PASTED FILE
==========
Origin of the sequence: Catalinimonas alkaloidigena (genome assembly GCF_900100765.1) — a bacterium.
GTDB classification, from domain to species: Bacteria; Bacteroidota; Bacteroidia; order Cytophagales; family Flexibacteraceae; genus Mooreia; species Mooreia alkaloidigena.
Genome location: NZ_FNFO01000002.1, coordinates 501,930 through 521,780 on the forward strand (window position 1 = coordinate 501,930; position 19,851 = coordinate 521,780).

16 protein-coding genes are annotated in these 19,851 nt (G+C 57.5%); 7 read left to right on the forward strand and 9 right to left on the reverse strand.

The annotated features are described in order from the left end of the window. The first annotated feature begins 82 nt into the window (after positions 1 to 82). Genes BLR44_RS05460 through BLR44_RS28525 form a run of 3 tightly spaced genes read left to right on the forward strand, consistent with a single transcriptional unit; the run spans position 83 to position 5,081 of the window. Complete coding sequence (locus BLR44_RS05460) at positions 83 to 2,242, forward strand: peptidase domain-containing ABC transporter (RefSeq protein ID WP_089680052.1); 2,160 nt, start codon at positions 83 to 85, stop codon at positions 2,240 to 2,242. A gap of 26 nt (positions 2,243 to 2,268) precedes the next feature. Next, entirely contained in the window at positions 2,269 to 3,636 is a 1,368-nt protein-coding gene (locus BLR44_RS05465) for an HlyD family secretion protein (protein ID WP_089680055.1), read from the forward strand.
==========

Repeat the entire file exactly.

Origin of the sequence: Catalinimonas alkaloidigena (genome assembly GCF_900100765.1) — a bacterium.
GTDB classification, from domain to species: Bacteria; Bacteroidota; Bacteroidia; order Cytophagales; family Flexibacteraceae; genus Mooreia; species Mooreia alkaloidigena.
Genome location: NZ_FNFO01000002.1, coordinates 501,930 through 521,780 on the forward strand (window position 1 = coordinate 501,930; position 19,851 = coordinate 521,780).

16 protein-coding genes are annotated in these 19,851 nt (G+C 57.5%); 7 read left to right on the forward strand and 9 right to left on the reverse strand.

The annotated features are described in order from the left end of the window. The first annotated feature begins 82 nt into the window (after positions 1 to 82). Genes BLR44_RS05460 through BLR44_RS28525 form a run of 3 tightly spaced genes read left to right on the forward strand, consistent with a single transcriptional unit; the run spans position 83 to position 5,081 of the window. Complete coding sequence (locus BLR44_RS05460) at positions 83 to 2,242, forward strand: peptidase domain-containing ABC transporter (RefSeq protein ID WP_089680052.1); 2,160 nt, start codon at positions 83 to 85, stop codon at positions 2,240 to 2,242. A gap of 26 nt (positions 2,243 to 2,268) precedes the next feature. Next, entirely contained in the window at positions 2,269 to 3,636 is a 1,368-nt protein-coding gene (locus BLR44_RS05465) for an HlyD family secretion protein (protein ID WP_089680055.1), read from the forward strand.